Now, that may sound crazy to some but think about it.  Bill Murray is one of the great deadpan snarkers and so is Sam Spade.  Last night, when I watched the famous 1941 version of The Maltese Falcon (the story was filmed twice before, once with Bette Davis as the femme fatale), I was struck by how much of the film really was a comedy.  It may have been a murder mystery that featured death and betrayal and a lot of people getting beaten up but, ultimately, The Maltese Falcon is really about Sam Spade reacting to all of the crazy and strange people around him.  No matter how weird things get, Spade always responds with a smirk and a quip.  It’s a role that, at times, seems to be tailor-made for an actor like Bill Murray.

Bill Murray wasn’t around in 1941 but fortunately, Humphrey Bogart was.  Humphrey Bogart may have grown up wealthy and attended private schools but, on screen, nobody was tougher than Humphrey Bogart and nobody was better at delivering sarcastic, snark-filled dialogue.  After spending years as a villainous supporting actor, Humphrey Bogart got his first starring role when he played Sam Spade in The Maltese Falcon.  His performance, of course, would set the standard by which all future cinematic private eyes would be judged.

And, of course, Spade was tough and he was cynical and he has that wonderful moment at the end of the film where he explains that nobody’s going to make a “sap” out of him.  But for me, Bogart’s best moments come when Spade is alone and thinking.  It’s at those times that Spade suddenly becomes a human being.  A slight smirk comes to his lips, almost as if he’s sharing a private joke with the audience.  You can tell that he’s thinking to himself, “Can you believe how weird my life is?”

And it is indeed a weird life.  The film opens with Spade’s partner, Miles Archer (Jerome Cowan), being murdered.  The police believe that Archer was murdered by a man named Thursby and that Thursby was subsequently murdered by Spade.  Spade, however, suspects that both Archer and Thursby were killed by his latest client, a woman who introduced herself as Ruth Wonderly (Mary Astor).  Except, of course, that’s not her real name.  Her real name is Brigid O’Shaughnessy and, as she admits to Spade, Thursby was her partner.  She claims that Thursby must have murdered Archer but that she doesn’t know who could have possibly killed Thursby.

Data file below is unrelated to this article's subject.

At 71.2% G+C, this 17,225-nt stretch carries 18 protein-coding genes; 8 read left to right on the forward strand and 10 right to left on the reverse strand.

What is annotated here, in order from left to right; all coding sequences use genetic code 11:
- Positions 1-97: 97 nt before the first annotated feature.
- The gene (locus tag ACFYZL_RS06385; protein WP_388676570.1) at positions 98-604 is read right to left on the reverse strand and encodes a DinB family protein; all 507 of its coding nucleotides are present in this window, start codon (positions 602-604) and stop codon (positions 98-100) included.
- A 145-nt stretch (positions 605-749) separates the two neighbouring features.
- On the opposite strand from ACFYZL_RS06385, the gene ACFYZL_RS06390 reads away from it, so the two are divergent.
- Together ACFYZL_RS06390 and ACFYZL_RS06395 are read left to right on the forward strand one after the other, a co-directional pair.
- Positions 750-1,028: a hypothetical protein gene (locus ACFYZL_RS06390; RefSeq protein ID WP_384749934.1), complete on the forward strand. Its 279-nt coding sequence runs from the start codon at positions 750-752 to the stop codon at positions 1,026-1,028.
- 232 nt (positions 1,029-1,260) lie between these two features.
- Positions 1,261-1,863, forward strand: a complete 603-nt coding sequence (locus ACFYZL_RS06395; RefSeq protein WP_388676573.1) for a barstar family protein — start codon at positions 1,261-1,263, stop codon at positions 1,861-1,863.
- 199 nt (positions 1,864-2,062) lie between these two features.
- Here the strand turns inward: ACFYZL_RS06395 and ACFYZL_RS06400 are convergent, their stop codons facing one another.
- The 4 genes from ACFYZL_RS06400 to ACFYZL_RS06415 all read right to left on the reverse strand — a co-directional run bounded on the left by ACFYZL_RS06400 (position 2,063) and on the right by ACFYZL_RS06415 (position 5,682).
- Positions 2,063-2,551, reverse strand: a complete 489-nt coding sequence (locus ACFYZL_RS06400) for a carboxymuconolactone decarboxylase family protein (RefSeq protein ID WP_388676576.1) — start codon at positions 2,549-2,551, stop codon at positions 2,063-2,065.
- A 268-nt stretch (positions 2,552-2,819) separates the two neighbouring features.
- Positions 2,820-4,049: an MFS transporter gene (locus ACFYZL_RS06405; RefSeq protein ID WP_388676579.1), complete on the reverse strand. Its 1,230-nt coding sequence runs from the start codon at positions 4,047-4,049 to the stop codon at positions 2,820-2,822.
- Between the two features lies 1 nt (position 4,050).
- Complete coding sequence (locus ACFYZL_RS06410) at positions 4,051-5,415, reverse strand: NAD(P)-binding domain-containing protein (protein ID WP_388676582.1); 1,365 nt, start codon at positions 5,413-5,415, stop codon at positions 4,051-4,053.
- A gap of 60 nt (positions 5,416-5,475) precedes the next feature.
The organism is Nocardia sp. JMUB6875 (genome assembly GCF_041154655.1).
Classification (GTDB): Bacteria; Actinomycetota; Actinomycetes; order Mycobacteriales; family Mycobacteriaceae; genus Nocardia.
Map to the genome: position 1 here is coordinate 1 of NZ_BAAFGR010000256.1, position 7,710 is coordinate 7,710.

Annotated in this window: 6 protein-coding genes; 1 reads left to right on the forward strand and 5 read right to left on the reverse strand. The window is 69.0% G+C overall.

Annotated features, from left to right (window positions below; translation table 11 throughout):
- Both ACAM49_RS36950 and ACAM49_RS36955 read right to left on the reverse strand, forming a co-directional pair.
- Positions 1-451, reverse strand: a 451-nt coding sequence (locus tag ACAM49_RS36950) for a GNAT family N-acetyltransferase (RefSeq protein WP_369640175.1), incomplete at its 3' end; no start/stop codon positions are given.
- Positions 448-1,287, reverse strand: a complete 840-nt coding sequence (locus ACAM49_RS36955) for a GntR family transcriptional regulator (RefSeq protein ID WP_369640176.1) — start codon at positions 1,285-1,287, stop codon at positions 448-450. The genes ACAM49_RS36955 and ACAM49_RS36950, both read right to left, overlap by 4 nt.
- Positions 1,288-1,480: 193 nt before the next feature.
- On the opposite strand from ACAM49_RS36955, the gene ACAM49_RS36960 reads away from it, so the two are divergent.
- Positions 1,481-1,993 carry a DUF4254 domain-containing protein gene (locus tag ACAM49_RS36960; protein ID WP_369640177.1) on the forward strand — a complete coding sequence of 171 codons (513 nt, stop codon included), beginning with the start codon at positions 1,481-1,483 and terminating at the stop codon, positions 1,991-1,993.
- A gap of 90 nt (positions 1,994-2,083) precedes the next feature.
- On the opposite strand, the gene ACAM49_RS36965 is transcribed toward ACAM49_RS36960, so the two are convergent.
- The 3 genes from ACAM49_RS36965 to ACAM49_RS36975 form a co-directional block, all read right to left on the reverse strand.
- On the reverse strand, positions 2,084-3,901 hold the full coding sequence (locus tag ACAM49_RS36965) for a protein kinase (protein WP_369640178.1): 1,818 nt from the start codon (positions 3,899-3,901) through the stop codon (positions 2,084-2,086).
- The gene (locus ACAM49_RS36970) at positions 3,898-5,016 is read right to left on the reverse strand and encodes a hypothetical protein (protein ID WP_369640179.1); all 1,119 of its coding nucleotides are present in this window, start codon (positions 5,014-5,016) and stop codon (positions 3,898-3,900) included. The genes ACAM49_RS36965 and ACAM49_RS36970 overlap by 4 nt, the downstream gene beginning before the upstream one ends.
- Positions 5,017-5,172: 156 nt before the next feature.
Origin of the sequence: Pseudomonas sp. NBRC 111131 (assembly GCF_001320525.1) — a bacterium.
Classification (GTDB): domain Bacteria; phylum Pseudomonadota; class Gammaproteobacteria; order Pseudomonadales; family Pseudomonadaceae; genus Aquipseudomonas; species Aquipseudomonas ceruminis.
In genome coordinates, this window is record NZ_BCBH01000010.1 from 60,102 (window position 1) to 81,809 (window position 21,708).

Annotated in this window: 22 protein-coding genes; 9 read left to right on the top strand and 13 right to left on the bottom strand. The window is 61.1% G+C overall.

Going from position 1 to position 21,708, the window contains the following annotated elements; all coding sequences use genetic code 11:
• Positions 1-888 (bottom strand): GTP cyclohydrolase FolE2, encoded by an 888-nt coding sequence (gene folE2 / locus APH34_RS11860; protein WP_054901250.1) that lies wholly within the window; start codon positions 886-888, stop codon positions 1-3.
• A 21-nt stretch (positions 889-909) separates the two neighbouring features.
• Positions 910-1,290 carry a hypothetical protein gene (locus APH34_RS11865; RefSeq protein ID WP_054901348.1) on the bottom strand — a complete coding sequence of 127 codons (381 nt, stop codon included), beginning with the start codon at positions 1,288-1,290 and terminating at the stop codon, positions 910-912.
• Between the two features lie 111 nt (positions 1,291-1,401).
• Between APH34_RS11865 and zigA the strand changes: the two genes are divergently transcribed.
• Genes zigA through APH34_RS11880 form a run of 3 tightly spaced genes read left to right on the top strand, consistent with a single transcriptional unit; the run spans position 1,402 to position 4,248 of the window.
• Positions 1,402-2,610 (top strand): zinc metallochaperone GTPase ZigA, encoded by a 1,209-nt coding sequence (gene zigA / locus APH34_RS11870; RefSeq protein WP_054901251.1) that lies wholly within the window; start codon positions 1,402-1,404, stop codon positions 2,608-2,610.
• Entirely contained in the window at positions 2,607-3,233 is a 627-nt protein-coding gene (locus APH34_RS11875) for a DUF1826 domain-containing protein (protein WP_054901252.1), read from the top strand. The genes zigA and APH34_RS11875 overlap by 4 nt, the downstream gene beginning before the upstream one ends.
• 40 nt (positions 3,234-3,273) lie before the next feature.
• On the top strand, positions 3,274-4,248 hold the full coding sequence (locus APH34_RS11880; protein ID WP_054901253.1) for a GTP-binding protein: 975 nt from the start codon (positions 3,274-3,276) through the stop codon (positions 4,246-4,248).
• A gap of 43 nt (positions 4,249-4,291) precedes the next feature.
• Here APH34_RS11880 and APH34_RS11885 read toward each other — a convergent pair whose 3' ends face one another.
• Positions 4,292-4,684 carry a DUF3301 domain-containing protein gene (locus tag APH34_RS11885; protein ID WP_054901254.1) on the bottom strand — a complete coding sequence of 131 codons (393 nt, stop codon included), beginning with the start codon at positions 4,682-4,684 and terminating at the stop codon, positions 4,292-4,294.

What’s particularly interesting about all this is that no one really seems to be that upset about Archer’s death.  Spade’s main motivation for investigating the murder is to clear his name and there are several lines of dialogue that reveal how little regard he had for Miles.  In fact, when Archer’s widow (Gladys George) suggests that Spade might be Archer’s killer, you can understand why she might think that.  But then again, that’s the world of The Maltese Falcon.  Only the tough survive.  Getting sentimental or allowing yourself to care is the biggest mistake you can make.

The murders are connected to the hunt for a valuable statue of a bird.  (This is the famous Maltese Falcon of the title.)  As Spade tries to clear his name in the two murders, he also finds himself getting caught up with a strange group of treasure hunters.  There’s the obsequious Joel Cairo (Peter Lorre).  There’s the ruthless “fat man,” Kasper Gutman (Sidney Greenstreet).  And then there’s Wilmer (Elisha Cook, Jr.), Gutman’s young henchman who spends the entire film trying to convince everyone that he’s tougher than he appears.  Wilmer is a born patsy.  Whenever Spade gets annoyed, he beats up Wilmer.  And he usually smiles afterward.

Along with being the directorial debut of John Huston, The Maltese Falcon was also one of the first great film noirs.  It’s one of the most influential films ever made and, even seen today, it’s a lot of fun.  You really can’t go wrong with Bogart, Astor, Greenstreet, Lorre, and Cook all in the same movie.  Bill Murray may never get a chance to play Sam Spade but that’s okay.  Humphrey Bogart’s the only Sam Spade we really need.

The Maltese Falcon was nominated for best picture.  However, it lost to How Green Was My Valley, a film that literally seems to take place in an entirely different universe from The Maltese Falcon.